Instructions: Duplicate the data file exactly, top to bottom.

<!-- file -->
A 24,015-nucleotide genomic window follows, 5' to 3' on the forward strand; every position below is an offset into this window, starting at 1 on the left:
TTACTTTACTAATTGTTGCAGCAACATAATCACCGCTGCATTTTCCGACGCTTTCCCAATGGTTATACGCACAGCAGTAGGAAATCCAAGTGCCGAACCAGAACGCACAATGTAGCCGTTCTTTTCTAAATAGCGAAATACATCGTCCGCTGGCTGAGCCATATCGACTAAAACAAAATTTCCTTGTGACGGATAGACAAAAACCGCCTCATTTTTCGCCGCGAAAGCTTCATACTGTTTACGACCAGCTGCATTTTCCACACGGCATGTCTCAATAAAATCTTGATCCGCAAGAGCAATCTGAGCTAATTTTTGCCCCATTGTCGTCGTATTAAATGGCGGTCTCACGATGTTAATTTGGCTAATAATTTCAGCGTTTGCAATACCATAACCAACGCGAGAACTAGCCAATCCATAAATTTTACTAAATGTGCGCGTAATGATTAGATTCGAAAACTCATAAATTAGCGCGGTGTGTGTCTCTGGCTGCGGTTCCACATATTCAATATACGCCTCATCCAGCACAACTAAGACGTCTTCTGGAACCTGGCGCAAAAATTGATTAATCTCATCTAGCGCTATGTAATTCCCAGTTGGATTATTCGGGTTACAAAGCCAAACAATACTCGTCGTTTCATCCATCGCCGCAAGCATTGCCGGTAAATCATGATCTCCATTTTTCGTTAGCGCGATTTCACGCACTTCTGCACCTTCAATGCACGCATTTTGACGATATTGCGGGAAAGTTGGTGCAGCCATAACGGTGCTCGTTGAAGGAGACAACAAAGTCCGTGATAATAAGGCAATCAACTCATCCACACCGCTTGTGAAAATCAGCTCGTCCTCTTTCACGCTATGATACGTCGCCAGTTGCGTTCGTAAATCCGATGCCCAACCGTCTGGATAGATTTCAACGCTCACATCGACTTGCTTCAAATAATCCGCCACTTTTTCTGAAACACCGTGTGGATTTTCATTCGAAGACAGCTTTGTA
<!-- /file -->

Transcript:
A 24,015-nucleotide genomic window follows, 5' to 3' on the forward strand; every position below is an offset into this window, starting at 1 on the left:
TTACTTTACTAATTGTTGCAGCAACATAATCACCGCTGCATTTTCCGACGCTTTCCCAATGGTTATACGCACAGCAGTAGGAAATCCAAGTGCCGAACCAGAACGCACAATGTAGCCGTTCTTTTCTAAATAGCGAAATACATCGTCCGCTGGCTGAGCCATATCGACTAAAACAAAATTTCCTTGTGACGGATAGACAAAAACCGCCTCATTTTTCGCCGCGAAAGCTTCATACTGTTTACGACCAGCTGCATTTTCCACACGGCATGTCTCAATAAAATCTTGATCCGCAAGAGCAATCTGAGCTAATTTTTGCCCCATTGTCGTCGTATTAAATGGCGGTCTCACGATGTTAATTTGGCTAATAATTTCAGCGTTTGCAATACCATAACCAACGCGAGAACTAGCCAATCCATAAATTTTACTAAATGTGCGCGTAATGATTAGATTCGAAAACTCATAAATTAGCGCGGTGTGTGTCTCTGGCTGCGGTTCCACATATTCAATATACGCCTCATCCAGCACAACTAAGACGTCTTCTGGAACCTGGCGCAAAAATTGATTAATCTCATCTAGCGCTATGTAATTCCCAGTTGGATTATTCGGGTTACAAAGCCAAACAATACTCGTCGTTTCATCCATCGCCGCAAGCATTGCCGGTAAATCATGATCTCCATTTTTCGTTAGCGCGATTTCACGCACTTCTGCACCTTCAATGCACGCATTTTGACGATATTGCGGGAAAGTTGGTGCAGCCATAACGGTGCTCGTTGAAGGAGACAACAAAGTCCGTGATAATAAGGCAATCAACTCATCCACACCGCTTGTGAAAATCAGCTCGTCCTCTTTCACGCTATGATACGTCGCCAGTTGCGTTCGTAAATCCGATGCCCAACCGTCTGGATAGATTTCAACGCTCACATCGACTTGCTTCAAATAATCCGCCACTTTTTCTGAAACACCGTGTGGATTTTCATTCGAAGACAGCTTTGTA